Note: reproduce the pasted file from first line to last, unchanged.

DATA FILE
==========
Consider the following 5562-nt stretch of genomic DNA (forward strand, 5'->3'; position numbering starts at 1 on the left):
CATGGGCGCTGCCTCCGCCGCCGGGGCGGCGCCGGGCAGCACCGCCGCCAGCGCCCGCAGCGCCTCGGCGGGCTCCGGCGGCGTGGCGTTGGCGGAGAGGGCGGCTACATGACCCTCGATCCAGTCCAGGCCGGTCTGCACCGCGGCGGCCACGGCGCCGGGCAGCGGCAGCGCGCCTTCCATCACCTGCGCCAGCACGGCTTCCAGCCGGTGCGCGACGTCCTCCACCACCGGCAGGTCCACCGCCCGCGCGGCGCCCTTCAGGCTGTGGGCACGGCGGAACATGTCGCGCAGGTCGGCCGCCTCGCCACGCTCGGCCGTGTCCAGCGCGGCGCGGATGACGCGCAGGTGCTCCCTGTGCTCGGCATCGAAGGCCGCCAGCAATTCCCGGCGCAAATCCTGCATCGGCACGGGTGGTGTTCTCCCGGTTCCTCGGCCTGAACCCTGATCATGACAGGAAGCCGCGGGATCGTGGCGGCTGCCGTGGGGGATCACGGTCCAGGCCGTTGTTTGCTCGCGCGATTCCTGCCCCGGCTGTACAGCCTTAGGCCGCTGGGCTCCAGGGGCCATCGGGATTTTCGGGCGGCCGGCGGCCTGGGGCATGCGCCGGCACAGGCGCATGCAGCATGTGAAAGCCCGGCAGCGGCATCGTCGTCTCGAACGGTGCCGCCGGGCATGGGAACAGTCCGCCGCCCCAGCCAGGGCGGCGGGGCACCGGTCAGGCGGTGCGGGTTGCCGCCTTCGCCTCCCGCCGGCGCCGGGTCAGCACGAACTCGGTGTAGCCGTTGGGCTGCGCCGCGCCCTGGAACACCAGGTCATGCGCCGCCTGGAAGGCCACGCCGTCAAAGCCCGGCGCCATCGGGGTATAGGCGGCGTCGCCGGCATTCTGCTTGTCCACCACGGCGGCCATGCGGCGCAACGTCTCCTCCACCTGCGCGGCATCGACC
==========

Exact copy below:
Consider the following 5562-nt stretch of genomic DNA (forward strand, 5'->3'; position numbering starts at 1 on the left):
CATGGGCGCTGCCTCCGCCGCCGGGGCGGCGCCGGGCAGCACCGCCGCCAGCGCCCGCAGCGCCTCGGCGGGCTCCGGCGGCGTGGCGTTGGCGGAGAGGGCGGCTACATGACCCTCGATCCAGTCCAGGCCGGTCTGCACCGCGGCGGCCACGGCGCCGGGCAGCGGCAGCGCGCCTTCCATCACCTGCGCCAGCACGGCTTCCAGCCGGTGCGCGACGTCCTCCACCACCGGCAGGTCCACCGCCCGCGCGGCGCCCTTCAGGCTGTGGGCACGGCGGAACATGTCGCGCAGGTCGGCCGCCTCGCCACGCTCGGCCGTGTCCAGCGCGGCGCGGATGACGCGCAGGTGCTCCCTGTGCTCGGCATCGAAGGCCGCCAGCAATTCCCGGCGCAAATCCTGCATCGGCACGGGTGGTGTTCTCCCGGTTCCTCGGCCTGAACCCTGATCATGACAGGAAGCCGCGGGATCGTGGCGGCTGCCGTGGGGGATCACGGTCCAGGCCGTTGTTTGCTCGCGCGATTCCTGCCCCGGCTGTACAGCCTTAGGCCGCTGGGCTCCAGGGGCCATCGGGATTTTCGGGCGGCCGGCGGCCTGGGGCATGCGCCGGCACAGGCGCATGCAGCATGTGAAAGCCCGGCAGCGGCATCGTCGTCTCGAACGGTGCCGCCGGGCATGGGAACAGTCCGCCGCCCCAGCCAGGGCGGCGGGGCACCGGTCAGGCGGTGCGGGTTGCCGCCTTCGCCTCCCGCCGGCGCCGGGTCAGCACGAACTCGGTGTAGCCGTTGGGCTGCGCCGCGCCCTGGAACACCAGGTCATGCGCCGCCTGGAAGGCCACGCCGTCAAAGCCCGGCGCCATCGGGGTATAGGCGGCGTCGCCGGCATTCTGCTTGTCCACCACGGCGGCCATGCGGCGCAACGTCTCCTCCACCTGCGCGGCATCGACC